After months of sparring over whether transgender Texans should be allowed to use bathrooms that align with their gender identity, Republican Lt. Gov. Dan Patrick on Thursday officially set the legislative stage for the debate.
Following North Carolina’s lead, Texas Republicans announced Senate Bill 6, which would require transgender people to use bathrooms in public schools, government buildings and public universities based on “biological sex” and would pre-empt local nondiscrimination ordinances that allow transgender Texans to use the bathroom that corresponds with their gender identity.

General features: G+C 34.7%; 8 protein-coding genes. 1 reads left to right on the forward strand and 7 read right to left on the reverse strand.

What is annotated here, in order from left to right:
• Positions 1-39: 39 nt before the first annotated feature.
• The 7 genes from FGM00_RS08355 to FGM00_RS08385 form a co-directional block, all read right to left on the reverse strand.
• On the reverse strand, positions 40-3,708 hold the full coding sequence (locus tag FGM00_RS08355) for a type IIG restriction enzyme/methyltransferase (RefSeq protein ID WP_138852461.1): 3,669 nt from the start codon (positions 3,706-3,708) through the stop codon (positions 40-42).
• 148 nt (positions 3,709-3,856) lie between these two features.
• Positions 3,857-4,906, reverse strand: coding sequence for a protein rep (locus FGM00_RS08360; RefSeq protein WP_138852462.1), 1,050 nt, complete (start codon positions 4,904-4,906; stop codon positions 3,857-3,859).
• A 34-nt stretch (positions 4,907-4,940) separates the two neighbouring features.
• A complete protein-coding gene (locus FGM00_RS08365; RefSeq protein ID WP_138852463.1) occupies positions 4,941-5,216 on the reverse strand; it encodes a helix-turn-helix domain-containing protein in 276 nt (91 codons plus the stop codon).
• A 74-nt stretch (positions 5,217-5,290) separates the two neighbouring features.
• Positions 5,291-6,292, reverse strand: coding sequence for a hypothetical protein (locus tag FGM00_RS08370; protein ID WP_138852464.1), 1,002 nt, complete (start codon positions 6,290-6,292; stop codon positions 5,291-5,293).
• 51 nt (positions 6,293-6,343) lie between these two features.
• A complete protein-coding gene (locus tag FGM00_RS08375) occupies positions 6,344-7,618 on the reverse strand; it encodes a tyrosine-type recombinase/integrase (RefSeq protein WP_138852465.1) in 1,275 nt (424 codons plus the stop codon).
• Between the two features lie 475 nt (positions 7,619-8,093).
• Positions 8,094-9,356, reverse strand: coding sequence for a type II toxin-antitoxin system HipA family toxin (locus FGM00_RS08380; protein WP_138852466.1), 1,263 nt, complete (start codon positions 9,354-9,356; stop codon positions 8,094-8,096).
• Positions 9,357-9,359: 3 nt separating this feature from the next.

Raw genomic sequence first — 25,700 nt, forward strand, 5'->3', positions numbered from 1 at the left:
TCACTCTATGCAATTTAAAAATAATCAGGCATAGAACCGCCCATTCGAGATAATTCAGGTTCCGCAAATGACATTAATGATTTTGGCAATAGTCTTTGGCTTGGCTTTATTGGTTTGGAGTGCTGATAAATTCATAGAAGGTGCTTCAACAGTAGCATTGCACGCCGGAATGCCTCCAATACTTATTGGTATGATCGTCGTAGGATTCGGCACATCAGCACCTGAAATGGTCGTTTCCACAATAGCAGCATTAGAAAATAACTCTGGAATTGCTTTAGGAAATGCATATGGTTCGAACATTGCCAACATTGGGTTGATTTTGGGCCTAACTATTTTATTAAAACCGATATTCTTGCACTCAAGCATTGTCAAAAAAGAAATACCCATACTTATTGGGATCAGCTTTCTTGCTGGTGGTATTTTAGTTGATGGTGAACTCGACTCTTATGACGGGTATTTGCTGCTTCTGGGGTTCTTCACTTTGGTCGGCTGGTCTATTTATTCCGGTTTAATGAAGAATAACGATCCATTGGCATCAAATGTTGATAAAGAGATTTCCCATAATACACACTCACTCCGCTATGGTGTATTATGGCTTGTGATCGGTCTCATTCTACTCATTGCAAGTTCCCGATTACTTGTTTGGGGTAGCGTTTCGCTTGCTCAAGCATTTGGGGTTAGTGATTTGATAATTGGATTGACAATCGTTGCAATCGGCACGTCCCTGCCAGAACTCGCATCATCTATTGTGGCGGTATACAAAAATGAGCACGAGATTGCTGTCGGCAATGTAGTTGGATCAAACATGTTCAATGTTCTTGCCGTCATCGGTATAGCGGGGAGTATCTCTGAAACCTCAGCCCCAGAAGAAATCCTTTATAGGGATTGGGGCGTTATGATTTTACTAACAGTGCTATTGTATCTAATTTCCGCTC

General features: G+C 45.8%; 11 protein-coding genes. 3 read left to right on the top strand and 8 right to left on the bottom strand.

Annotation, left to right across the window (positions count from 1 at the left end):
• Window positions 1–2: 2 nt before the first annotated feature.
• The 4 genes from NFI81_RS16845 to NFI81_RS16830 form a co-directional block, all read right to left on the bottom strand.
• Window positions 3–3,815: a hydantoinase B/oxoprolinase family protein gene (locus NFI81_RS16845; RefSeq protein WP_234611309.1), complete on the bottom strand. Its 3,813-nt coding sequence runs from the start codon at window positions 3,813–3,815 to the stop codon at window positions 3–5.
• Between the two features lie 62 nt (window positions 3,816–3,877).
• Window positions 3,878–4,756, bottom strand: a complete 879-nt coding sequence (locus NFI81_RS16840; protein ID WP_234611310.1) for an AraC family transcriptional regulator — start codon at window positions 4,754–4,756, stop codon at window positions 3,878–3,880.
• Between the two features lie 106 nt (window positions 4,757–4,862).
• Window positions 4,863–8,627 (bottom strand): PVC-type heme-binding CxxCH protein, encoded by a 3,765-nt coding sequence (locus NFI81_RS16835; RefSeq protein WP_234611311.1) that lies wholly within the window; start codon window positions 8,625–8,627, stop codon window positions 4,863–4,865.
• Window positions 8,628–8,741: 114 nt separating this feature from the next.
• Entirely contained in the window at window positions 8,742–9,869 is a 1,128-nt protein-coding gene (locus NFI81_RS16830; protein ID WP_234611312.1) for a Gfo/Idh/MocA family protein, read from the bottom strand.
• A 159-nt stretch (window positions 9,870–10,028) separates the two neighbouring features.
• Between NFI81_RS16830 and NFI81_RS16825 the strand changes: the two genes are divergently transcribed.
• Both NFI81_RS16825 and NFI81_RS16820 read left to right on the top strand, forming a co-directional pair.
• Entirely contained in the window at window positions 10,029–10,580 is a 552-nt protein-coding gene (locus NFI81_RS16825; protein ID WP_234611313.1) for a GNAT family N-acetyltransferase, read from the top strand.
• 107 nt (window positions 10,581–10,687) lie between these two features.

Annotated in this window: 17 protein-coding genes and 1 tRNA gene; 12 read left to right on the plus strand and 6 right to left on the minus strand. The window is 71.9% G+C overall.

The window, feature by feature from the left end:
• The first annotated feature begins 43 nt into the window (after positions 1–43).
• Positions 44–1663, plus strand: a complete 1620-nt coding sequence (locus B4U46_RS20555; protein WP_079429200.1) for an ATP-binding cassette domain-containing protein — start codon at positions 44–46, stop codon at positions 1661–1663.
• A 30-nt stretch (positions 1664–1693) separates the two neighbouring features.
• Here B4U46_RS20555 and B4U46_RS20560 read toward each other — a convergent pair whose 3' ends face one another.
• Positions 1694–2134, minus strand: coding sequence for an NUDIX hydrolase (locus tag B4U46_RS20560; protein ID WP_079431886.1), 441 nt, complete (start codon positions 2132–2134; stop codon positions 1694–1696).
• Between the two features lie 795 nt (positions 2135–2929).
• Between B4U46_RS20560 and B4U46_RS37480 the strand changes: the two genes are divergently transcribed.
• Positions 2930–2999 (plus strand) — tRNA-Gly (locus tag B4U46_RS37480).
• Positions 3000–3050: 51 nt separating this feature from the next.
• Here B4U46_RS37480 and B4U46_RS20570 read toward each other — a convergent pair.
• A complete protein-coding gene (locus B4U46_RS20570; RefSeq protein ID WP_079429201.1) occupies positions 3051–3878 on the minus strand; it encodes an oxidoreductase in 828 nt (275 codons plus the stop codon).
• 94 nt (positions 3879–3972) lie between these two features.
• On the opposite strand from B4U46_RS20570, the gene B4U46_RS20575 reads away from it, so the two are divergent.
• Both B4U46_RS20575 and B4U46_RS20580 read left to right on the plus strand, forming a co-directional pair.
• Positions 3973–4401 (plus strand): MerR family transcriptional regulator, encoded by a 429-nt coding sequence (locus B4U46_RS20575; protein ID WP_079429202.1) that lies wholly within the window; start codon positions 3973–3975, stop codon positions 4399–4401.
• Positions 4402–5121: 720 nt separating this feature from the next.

“We know it’s going to be a tough fight,” Patrick said at a Capitol news conference announcing the bill. “But we know we’re on the right side of the issue. We’re on the right side of history. You can mark today as the day Texas is drawing a line in the sand and saying no.”
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Patrick said his support for the legislation is based on privacy concerns, arguing that such policies allow men to enter women’s restrooms and locker rooms.
Republican state Sen. Lois Kolkhorst of Brenham, who will guide the bill through the upper chamber, said SB 6 would still allow for accommodations for transgender students, such as single-stall restrooms, on a case-by-case basis. But public entities that violate bathroom policies based on “biological sex” will be subject to a civil penalty imposed by the state attorney general.